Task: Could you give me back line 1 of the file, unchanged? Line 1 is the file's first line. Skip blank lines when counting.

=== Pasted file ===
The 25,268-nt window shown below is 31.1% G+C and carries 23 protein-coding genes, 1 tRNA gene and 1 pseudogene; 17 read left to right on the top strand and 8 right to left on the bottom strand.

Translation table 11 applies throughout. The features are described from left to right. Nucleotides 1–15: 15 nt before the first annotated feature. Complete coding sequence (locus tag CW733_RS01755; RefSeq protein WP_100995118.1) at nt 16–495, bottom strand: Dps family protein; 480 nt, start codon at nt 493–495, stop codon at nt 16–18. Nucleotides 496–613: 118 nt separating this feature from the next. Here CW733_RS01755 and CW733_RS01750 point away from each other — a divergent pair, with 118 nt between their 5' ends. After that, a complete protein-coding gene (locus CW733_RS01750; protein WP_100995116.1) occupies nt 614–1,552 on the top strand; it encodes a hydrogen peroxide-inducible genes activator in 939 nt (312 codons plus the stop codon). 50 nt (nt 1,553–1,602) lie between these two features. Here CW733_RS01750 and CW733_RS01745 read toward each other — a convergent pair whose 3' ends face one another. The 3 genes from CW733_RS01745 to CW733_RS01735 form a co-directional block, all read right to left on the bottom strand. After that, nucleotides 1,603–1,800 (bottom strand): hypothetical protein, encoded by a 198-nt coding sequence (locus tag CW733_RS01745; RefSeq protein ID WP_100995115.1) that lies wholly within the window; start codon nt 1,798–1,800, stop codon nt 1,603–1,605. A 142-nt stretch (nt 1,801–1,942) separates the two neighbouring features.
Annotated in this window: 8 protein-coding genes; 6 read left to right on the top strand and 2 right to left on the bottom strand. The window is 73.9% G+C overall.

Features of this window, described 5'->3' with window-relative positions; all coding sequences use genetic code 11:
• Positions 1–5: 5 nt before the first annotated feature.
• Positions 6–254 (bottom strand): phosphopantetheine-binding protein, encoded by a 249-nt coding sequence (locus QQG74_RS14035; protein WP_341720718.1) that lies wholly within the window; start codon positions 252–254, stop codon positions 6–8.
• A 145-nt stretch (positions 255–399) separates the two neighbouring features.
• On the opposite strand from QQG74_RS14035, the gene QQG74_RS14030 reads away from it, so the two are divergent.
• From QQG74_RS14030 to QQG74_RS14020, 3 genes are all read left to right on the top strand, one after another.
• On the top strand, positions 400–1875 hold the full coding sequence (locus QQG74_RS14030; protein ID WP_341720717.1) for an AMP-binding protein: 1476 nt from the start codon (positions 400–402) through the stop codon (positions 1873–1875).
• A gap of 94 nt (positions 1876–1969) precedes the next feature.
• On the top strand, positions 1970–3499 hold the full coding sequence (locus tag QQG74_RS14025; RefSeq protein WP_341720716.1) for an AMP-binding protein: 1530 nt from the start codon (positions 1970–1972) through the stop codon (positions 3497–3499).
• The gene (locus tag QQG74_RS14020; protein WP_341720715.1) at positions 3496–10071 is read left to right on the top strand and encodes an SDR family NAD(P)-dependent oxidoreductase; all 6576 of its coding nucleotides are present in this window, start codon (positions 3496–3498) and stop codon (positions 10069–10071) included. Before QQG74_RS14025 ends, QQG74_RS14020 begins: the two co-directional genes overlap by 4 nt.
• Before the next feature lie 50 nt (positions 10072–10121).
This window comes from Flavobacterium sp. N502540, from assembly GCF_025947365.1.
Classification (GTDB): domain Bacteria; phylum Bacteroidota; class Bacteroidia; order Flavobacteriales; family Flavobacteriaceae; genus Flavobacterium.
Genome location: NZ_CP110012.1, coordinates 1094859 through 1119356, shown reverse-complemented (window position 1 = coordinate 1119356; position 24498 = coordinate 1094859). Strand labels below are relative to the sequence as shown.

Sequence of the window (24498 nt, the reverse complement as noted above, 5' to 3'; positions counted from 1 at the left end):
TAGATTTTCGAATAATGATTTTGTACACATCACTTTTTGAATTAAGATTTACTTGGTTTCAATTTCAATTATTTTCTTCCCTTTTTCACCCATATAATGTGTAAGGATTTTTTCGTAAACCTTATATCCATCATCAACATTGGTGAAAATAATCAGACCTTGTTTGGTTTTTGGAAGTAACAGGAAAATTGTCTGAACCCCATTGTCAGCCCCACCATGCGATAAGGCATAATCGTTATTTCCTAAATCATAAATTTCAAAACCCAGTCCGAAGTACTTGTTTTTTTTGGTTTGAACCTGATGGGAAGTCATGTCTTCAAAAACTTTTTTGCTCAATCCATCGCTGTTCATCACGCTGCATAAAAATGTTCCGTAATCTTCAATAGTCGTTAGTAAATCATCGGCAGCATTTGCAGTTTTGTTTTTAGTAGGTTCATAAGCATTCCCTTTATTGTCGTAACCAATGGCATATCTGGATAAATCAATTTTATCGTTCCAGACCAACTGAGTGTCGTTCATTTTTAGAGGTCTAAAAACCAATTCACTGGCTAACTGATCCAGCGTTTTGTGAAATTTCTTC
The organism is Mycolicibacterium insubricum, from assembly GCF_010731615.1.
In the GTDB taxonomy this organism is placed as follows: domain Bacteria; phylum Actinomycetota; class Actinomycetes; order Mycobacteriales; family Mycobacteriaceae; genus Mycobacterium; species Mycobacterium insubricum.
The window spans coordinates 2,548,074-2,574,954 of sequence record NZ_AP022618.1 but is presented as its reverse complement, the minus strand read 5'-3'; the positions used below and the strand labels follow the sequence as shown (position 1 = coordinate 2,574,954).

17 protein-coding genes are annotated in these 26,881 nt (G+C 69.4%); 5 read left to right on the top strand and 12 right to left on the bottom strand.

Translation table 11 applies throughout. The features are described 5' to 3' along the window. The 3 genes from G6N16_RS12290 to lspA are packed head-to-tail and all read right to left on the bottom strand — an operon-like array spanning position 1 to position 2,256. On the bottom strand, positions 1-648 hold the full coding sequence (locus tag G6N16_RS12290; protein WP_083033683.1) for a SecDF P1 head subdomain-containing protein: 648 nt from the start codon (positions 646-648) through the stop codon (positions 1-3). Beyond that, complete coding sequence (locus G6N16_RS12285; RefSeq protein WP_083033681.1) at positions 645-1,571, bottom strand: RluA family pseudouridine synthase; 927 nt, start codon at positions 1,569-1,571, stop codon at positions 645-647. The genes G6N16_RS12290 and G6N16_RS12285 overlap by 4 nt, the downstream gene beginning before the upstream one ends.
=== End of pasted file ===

The 25,268-nt window shown below is 31.1% G+C and carries 23 protein-coding genes, 1 tRNA gene and 1 pseudogene; 17 read left to right on the top strand and 8 right to left on the bottom strand.